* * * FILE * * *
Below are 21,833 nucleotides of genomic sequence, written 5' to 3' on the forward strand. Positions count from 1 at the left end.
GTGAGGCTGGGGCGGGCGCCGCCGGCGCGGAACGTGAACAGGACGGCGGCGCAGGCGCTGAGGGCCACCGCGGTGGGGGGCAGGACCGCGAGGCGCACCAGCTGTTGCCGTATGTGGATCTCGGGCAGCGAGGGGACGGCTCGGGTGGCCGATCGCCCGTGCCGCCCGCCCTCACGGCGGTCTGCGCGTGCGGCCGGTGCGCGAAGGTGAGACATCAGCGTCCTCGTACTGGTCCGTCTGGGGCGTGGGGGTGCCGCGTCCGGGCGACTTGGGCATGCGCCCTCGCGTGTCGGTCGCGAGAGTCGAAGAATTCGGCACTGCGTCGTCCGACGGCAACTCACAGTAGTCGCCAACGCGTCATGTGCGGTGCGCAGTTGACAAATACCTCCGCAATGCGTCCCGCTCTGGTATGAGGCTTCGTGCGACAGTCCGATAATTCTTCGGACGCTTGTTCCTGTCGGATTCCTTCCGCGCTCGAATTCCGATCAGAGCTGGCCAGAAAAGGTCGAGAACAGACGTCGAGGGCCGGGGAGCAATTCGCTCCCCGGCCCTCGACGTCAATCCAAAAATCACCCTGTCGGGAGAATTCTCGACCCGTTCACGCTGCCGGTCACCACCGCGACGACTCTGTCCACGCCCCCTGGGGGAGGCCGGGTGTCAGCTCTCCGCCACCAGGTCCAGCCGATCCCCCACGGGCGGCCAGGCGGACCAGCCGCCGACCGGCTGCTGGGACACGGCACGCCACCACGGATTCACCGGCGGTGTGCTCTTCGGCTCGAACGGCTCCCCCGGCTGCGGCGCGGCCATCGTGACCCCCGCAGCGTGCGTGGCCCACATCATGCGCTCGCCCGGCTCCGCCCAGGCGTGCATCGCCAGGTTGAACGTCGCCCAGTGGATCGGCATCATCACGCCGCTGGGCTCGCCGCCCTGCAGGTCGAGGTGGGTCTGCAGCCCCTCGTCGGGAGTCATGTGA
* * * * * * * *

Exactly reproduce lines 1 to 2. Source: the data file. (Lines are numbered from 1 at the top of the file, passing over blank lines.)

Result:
Below are 21,833 nucleotides of genomic sequence, written 5' to 3' on the forward strand. Positions count from 1 at the left end.
GTGAGGCTGGGGCGGGCGCCGCCGGCGCGGAACGTGAACAGGACGGCGGCGCAGGCGCTGAGGGCCACCGCGGTGGGGGGCAGGACCGCGAGGCGCACCAGCTGTTGCCGTATGTGGATCTCGGGCAGCGAGGGGACGGCTCGGGTGGCCGATCGCCCGTGCCGCCCGCCCTCACGGCGGTCTGCGCGTGCGGCCGGTGCGCGAAGGTGAGACATCAGCGTCCTCGTACTGGTCCGTCTGGGGCGTGGGGGTGCCGCGTCCGGGCGACTTGGGCATGCGCCCTCGCGTGTCGGTCGCGAGAGTCGAAGAATTCGGCACTGCGTCGTCCGACGGCAACTCACAGTAGTCGCCAACGCGTCATGTGCGGTGCGCAGTTGACAAATACCTCCGCAATGCGTCCCGCTCTGGTATGAGGCTTCGTGCGACAGTCCGATAATTCTTCGGACGCTTGTTCCTGTCGGATTCCTTCCGCGCTCGAATTCCGATCAGAGCTGGCCAGAAAAGGTCGAGAACAGACGTCGAGGGCCGGGGAGCAATTCGCTCCCCGGCCCTCGACGTCAATCCAAAAATCACCCTGTCGGGAGAATTCTCGACCCGTTCACGCTGCCGGTCACCACCGCGACGACTCTGTCCACGCCCCCTGGGGGAGGCCGGGTGTCAGCTCTCCGCCACCAGGTCCAGCCGATCCCCCACGGGCGGCCAGGCGGACCAGCCGCCGACCGGCTGCTGGGACACGGCACGCCACCACGGATTCACCGGCGGTGTGCTCTTCGGCTCGAACGGCTCCCCCGGCTGCGGCGCGGCCATCGTGACCCCCGCAGCGTGCGTGGCCCACATCATGCGCTCGCCCGGCTCCGCCCAGGCGTGCATCGCCAGGTTGAACGTCGCCCAGTGGATCGGCATCATCACGCCGCTGGGCTCGCCGCCCTGCAGGTCGAGGTGGGTCTGCAGCCCCTCGTCGGGAGTCATGTGA